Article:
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Please note, the Arrow Movie Replica story was originally published in 2001, now 8 years later the students and instructors of the Northern Alberta Institue of Technology have started to rebuild the decaying Allan Jackson model in honour of the 100th year of Flight in Canada.

-UPDATE---UPDATE---UPDATE-

-update 2009-NAIT-

What's happened to the Arrow replica?

By Chris Gainor*

One of the "stars" of the 1997 CBC television miniseries on the Avro Arrow was a full-scale mockup of the Avro Arrow. The replica, which was used for several scenes in the mini-series, has had a history almost as tortured as the Arrow itself.

Today the Arrow replica sits in a warehouse in the grounds of the Reynolds-Alberta Museum near a hanger that houses Canada's Aviation Hall of Fame and one of Canada's largest collections of historic aircraft. The museum and the hall are adjacent to the tarmac of the airport at Wetaskiwin, Alberta, a small town about 40 miles south of the provincial capital of Edmonton.

The replica was largely built by Mr. Allan Jackson, a Wetaskiwin man whose hopes of working in aviation were dashed when the Arrow was cancelled in 1959. He got work with a steel grating manufacturer in Wetaskiwin, and in 1989, he decided to start building a full-scale replica of at least part of the Arrow. He started with the nose section, and then decided to press on and build the entire aircraft.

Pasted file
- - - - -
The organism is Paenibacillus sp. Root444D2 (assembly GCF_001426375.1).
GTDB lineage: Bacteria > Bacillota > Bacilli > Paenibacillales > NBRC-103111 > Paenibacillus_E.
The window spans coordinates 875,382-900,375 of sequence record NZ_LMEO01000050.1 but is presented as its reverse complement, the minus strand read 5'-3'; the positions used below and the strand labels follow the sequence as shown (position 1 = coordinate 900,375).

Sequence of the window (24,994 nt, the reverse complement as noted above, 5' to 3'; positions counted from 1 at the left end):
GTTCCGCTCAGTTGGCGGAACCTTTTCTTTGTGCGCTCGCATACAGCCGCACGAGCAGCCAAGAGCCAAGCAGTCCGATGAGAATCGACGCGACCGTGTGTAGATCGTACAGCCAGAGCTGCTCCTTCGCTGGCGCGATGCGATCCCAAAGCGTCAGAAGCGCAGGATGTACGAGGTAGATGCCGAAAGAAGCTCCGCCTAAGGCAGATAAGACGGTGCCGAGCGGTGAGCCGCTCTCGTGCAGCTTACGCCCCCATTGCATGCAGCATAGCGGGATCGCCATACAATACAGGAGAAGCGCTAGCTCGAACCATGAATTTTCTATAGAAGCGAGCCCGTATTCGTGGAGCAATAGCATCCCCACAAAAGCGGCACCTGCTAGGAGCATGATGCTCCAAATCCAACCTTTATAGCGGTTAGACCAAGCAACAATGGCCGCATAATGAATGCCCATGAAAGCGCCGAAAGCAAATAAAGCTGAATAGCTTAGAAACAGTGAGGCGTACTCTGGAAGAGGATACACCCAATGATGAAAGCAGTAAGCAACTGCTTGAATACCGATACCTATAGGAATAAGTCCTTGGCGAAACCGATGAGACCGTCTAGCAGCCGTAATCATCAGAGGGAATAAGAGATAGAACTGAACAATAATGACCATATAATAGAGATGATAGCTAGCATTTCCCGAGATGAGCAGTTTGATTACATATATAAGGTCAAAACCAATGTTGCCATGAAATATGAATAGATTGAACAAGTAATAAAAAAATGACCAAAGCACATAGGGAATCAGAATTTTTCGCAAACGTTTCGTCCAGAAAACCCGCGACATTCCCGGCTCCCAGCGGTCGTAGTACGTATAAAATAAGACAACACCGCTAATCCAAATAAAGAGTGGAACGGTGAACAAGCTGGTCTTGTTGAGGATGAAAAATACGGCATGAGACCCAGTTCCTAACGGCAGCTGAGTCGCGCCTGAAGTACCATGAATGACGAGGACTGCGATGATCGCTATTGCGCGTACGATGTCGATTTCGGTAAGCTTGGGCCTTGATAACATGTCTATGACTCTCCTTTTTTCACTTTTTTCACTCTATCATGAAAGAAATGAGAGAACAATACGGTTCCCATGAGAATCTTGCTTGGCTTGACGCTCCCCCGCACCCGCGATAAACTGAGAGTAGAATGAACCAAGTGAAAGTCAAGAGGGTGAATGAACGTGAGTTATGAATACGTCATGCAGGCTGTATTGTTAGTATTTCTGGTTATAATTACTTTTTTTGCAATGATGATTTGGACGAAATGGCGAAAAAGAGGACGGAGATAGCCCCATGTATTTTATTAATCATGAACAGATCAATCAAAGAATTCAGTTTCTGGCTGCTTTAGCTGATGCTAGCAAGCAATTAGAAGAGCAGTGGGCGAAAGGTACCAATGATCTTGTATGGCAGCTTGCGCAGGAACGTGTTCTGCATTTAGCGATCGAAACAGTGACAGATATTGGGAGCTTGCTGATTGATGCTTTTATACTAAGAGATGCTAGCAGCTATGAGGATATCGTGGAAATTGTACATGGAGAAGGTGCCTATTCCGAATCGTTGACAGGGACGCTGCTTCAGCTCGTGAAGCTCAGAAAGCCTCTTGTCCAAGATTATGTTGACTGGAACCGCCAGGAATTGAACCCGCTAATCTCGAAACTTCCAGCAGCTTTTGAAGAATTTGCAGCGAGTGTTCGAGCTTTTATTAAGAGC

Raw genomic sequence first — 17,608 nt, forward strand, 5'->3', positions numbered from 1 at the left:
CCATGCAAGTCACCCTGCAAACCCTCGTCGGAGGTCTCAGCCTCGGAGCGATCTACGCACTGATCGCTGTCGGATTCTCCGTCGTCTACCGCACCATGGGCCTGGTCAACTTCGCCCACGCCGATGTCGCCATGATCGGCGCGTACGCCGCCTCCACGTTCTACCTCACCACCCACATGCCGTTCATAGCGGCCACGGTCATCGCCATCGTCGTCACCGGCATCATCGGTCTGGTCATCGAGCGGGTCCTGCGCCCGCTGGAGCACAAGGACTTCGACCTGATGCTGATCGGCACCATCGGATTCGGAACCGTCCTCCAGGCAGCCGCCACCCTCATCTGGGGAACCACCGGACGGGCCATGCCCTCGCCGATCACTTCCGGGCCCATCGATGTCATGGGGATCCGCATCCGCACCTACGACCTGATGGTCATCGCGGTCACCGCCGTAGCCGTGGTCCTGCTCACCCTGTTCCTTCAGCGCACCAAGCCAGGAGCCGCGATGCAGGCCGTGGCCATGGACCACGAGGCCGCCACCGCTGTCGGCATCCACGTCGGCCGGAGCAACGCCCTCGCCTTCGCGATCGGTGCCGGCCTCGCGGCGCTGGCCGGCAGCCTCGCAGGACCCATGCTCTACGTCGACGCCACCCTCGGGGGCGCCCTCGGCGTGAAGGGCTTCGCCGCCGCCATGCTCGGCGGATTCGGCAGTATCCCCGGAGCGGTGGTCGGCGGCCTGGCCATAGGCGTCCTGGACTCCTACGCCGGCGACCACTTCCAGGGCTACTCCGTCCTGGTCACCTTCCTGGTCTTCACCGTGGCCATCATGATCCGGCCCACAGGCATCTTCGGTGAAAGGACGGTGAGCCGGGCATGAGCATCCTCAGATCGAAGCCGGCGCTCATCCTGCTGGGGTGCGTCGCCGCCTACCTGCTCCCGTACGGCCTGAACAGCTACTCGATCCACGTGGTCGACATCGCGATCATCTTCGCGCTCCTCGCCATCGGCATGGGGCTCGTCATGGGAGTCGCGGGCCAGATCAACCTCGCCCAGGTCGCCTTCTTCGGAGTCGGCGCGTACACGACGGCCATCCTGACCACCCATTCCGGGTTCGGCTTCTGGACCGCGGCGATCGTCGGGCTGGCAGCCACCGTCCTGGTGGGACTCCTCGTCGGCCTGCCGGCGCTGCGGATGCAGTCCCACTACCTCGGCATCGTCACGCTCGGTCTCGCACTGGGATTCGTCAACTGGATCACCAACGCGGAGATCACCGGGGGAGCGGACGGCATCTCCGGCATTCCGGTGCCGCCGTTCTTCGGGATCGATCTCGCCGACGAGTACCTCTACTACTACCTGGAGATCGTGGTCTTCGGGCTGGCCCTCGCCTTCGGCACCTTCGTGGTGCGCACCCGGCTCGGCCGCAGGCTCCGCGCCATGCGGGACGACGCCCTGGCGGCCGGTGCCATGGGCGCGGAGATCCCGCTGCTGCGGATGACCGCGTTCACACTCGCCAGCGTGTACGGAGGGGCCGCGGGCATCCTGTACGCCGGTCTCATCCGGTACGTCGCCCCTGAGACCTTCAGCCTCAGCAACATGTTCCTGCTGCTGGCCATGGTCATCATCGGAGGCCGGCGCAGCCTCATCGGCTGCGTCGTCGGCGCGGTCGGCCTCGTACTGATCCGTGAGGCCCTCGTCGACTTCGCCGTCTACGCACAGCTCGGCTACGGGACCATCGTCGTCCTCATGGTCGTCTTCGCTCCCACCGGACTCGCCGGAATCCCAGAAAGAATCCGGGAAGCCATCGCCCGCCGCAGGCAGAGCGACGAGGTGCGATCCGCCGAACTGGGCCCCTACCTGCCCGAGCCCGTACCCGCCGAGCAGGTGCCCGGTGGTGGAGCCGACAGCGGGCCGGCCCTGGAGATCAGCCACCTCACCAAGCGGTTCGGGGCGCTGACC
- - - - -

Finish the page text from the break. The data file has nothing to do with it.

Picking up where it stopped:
In 1996, when the Arrow miniseries was in production, the producers found out about Jackson, and they offered to complete the job if they let him have his replica, which by then was about 70 per cent complete.

When Jackson got his replica back after the filming, he found out to his dismay that history had repeated itself. The replica had been used not only to depict happy days such as the rollout of the Arrow in 1957, but also its destruction after "Black Friday" in 1959. Like the Arrow itself, the replica had been dismantled with torches.

Jackson spent months putting his replica back together, and then he was approached by the Abbotsford Airshow, the event that takes place in British Columbia's Fraser Valley each August. His replica became one of the star attractions of the 1997 Airshow, and it was there I first saw the replica.